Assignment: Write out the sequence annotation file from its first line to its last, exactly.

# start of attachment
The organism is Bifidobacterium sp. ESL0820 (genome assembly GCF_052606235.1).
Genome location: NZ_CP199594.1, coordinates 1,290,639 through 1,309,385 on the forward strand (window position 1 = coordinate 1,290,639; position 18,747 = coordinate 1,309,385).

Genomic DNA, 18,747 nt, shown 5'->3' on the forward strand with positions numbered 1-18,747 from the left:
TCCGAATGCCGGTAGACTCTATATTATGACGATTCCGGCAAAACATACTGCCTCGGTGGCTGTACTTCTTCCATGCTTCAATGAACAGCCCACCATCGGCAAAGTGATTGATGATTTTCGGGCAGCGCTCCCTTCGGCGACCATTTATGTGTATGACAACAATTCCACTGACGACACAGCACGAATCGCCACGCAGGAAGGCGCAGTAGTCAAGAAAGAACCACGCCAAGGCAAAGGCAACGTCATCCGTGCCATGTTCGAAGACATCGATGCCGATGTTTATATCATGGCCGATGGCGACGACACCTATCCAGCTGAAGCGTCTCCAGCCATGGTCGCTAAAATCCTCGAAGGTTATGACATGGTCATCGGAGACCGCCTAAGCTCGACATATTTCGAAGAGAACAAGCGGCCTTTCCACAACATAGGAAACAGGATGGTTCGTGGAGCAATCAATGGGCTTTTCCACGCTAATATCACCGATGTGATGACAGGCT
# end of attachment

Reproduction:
The organism is Bifidobacterium sp. ESL0820 (genome assembly GCF_052606235.1).
Genome location: NZ_CP199594.1, coordinates 1,290,639 through 1,309,385 on the forward strand (window position 1 = coordinate 1,290,639; position 18,747 = coordinate 1,309,385).

Genomic DNA, 18,747 nt, shown 5'->3' on the forward strand with positions numbered 1-18,747 from the left:
TCCGAATGCCGGTAGACTCTATATTATGACGATTCCGGCAAAACATACTGCCTCGGTGGCTGTACTTCTTCCATGCTTCAATGAACAGCCCACCATCGGCAAAGTGATTGATGATTTTCGGGCAGCGCTCCCTTCGGCGACCATTTATGTGTATGACAACAATTCCACTGACGACACAGCACGAATCGCCACGCAGGAAGGCGCAGTAGTCAAGAAAGAACCACGCCAAGGCAAAGGCAACGTCATCCGTGCCATGTTCGAAGACATCGATGCCGATGTTTATATCATGGCCGATGGCGACGACACCTATCCAGCTGAAGCGTCTCCAGCCATGGTCGCTAAAATCCTCGAAGGTTATGACATGGTCATCGGAGACCGCCTAAGCTCGACATATTTCGAAGAGAACAAGCGGCCTTTCCACAACATAGGAAACAGGATGGTTCGTGGAGCAATCAATGGGCTTTTCCACGCTAATATCACCGATGTGATGACAGGCT